When Should Children Start Playing Contact Sport?

With concussions being associated with brain damage, the fact that children’s brains are still developing has led to questions regarding what age youngsters should be involved in contact sports from. Recent research in this area is very interesting.

Different parties are likely to have different opinions regarding what age children should start participating in contact sports, however recent research could finally provide a definitive answer. Experts from the world of sports science have recently looked back on studies surrounding concussions, with this type of injury being the most common related to the brain in the sample area, which in this case was the United States.

 

 

Research has shown that concussions suffered during participation in a contact sport can ultimately lead to chronic traumatic encephalopathy, a disease in which brain cells are killed. Meanwhile, the risk of developing the disease is enhanced by 30% when playing contact sports, a worrying statistic for parents with their children involved in the likes of football and rugby.

 

 

The main conclusions from the panel of experts based on previous research were as follows:


 

  • Youngsters must be trained how to best avoid significant collisions.
  • There is no conclusive evidence to suggest that children are at greater risk of picking up sports related concussions.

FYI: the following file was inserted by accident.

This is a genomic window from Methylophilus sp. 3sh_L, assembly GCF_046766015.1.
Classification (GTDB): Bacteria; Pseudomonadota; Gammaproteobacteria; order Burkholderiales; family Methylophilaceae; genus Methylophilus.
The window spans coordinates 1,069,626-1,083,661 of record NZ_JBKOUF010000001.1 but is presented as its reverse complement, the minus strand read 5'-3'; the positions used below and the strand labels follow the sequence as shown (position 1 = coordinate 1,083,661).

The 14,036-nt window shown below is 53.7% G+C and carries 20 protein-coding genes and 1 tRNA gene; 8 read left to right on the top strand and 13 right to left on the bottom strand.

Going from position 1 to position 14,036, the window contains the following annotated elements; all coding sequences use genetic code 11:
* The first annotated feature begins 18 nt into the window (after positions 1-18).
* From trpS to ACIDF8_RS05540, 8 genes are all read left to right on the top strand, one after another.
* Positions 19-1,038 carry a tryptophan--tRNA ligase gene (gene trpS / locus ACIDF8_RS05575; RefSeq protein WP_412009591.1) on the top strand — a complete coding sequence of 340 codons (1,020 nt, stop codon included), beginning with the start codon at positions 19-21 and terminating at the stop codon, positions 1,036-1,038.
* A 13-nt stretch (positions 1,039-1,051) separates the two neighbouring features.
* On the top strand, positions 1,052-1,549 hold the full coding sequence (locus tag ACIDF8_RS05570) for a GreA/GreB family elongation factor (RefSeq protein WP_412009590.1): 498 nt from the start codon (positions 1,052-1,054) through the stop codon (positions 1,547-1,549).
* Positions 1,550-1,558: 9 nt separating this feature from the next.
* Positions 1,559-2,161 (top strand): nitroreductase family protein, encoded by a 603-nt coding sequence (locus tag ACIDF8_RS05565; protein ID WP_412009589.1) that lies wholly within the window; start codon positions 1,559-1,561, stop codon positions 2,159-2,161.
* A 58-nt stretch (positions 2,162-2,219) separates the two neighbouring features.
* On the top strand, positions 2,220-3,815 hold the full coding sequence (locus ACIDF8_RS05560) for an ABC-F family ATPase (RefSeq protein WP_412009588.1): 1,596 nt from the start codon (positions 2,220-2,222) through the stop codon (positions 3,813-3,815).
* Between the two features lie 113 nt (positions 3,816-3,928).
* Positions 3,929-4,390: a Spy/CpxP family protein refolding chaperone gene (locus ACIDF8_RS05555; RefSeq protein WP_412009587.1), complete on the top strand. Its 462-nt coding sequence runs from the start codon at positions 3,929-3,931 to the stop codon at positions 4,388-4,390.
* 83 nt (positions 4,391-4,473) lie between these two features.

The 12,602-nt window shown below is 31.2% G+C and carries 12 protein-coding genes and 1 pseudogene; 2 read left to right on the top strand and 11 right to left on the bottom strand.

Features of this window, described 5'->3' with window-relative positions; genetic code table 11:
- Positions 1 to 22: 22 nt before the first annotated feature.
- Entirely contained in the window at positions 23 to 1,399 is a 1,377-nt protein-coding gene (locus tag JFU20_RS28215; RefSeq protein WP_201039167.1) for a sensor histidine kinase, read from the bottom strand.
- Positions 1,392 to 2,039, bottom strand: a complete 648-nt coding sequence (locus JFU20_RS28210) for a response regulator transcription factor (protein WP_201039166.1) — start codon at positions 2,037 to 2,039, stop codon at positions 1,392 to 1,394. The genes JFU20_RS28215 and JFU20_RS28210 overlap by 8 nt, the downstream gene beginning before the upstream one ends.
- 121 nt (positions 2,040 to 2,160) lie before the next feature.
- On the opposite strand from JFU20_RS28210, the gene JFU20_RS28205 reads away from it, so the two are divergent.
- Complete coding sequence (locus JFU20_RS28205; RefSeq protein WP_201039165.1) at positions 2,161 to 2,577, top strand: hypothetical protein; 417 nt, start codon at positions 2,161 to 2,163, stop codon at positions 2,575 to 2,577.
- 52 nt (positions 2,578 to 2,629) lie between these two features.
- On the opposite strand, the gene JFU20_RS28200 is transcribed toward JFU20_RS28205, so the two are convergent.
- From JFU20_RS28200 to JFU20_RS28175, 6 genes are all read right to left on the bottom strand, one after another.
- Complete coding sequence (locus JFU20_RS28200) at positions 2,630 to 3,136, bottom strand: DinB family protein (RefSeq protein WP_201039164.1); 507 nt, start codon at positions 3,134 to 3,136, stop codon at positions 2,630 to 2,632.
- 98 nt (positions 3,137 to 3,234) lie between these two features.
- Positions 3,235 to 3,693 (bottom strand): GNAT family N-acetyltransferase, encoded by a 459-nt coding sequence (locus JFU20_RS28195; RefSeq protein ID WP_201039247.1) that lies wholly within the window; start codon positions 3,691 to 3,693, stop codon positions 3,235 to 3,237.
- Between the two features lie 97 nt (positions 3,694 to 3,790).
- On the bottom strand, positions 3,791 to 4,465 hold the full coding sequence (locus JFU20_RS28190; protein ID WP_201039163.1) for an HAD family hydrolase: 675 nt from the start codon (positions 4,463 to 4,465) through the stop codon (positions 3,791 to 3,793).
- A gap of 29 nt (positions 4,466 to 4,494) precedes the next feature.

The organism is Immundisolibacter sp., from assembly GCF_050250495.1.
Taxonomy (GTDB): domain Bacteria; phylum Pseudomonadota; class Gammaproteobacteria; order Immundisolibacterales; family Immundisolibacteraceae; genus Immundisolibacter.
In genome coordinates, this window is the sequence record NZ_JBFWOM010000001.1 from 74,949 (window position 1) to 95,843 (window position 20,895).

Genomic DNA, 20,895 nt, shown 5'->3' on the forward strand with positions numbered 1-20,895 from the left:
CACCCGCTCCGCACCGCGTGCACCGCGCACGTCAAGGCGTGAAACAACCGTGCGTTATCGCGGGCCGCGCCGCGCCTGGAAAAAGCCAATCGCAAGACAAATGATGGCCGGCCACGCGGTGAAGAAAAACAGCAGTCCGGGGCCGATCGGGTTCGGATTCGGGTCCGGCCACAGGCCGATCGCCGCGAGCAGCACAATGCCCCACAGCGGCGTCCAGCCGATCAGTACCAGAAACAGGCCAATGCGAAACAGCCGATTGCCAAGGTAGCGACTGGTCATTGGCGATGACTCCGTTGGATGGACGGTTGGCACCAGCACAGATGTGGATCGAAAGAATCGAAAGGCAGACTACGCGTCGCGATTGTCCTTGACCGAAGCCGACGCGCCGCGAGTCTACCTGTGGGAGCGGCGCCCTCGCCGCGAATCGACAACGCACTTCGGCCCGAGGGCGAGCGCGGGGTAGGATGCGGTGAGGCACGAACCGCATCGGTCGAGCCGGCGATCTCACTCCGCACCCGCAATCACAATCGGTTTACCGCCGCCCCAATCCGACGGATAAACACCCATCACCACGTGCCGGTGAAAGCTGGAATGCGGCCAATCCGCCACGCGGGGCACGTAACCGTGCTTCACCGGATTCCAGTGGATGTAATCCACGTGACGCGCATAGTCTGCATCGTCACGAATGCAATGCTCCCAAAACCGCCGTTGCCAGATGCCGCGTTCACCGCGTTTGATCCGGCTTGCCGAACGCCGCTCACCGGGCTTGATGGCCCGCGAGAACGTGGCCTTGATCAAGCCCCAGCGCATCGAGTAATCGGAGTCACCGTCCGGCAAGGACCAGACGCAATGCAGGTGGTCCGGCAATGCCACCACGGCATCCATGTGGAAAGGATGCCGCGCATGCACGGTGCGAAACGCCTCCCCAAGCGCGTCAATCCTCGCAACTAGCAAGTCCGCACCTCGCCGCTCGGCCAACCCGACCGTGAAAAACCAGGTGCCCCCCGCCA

• There is also not enough evidence to conclude that multiple concussions can lead to long-term damage.
  • Research into the use of protective headwear are inconclusive.
  • Teenager girls are more likely to be concussed than boys during contact sports.

 

 

However, a well-known expert in this area, Dr. Bennet Omalu, has suggested that allowing children to play contact sports is nothing short of child abuse, due to them, in his opinion, being at risk of major health consequences. Researchers in Sweden found that those who suffered a single concussion during their childhood years were more likely to die before they reach the age of 42, while people were 2-4 times more likely to commit suicide or suffer from mental illness. As a result, Omalu has stated his belief that children should not play contact sports until the age of 18.

 

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ANNET INNHOLD